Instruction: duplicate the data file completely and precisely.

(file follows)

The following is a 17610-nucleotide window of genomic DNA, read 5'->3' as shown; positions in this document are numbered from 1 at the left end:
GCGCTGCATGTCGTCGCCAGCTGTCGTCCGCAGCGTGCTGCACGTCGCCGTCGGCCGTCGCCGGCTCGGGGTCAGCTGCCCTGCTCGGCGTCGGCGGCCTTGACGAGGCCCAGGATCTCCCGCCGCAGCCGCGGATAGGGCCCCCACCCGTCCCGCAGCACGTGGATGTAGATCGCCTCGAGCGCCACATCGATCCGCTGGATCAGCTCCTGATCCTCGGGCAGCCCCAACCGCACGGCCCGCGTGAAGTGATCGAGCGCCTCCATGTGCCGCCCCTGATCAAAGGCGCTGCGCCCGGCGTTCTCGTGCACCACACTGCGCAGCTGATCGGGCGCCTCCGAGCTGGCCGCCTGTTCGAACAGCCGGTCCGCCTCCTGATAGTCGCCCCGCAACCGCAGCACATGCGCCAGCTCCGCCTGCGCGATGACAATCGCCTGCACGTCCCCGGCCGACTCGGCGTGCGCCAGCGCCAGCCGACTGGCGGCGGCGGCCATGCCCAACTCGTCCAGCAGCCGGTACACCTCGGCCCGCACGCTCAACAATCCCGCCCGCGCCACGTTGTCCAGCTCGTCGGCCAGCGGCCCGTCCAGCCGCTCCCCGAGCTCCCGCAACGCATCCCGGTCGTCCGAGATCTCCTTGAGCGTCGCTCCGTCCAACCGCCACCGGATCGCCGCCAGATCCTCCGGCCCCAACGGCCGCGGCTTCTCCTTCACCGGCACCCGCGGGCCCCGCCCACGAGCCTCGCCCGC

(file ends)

The following is a 17610-nucleotide window of genomic DNA, read 5'->3' as shown; positions in this document are numbered from 1 at the left end:
GCGCTGCATGTCGTCGCCAGCTGTCGTCCGCAGCGTGCTGCACGTCGCCGTCGGCCGTCGCCGGCTCGGGGTCAGCTGCCCTGCTCGGCGTCGGCGGCCTTGACGAGGCCCAGGATCTCCCGCCGCAGCCGCGGATAGGGCCCCCACCCGTCCCGCAGCACGTGGATGTAGATCGCCTCGAGCGCCACATCGATCCGCTGGATCAGCTCCTGATCCTCGGGCAGCCCCAACCGCACGGCCCGCGTGAAGTGATCGAGCGCCTCCATGTGCCGCCCCTGATCAAAGGCGCTGCGCCCGGCGTTCTCGTGCACCACACTGCGCAGCTGATCGGGCGCCTCCGAGCTGGCCGCCTGTTCGAACAGCCGGTCCGCCTCCTGATAGTCGCCCCGCAACCGCAGCACATGCGCCAGCTCCGCCTGCGCGATGACAATCGCCTGCACGTCCCCGGCCGACTCGGCGTGCGCCAGCGCCAGCCGACTGGCGGCGGCGGCCATGCCCAACTCGTCCAGCAGCCGGTACACCTCGGCCCGCACGCTCAACAATCCCGCCCGCGCCACGTTGTCCAGCTCGTCGGCCAGCGGCCCGTCCAGCCGCTCCCCGAGCTCCCGCAACGCATCCCGGTCGTCCGAGATCTCCTTGAGCGTCGCTCCGTCCAACCGCCACCGGATCGCCGCCAGATCCTCCGGCCCCAACGGCCGCGGCTTCTCCTTCACCGGCACCCGCGGGCCCCGCCCACGAGCCTCGCCCGC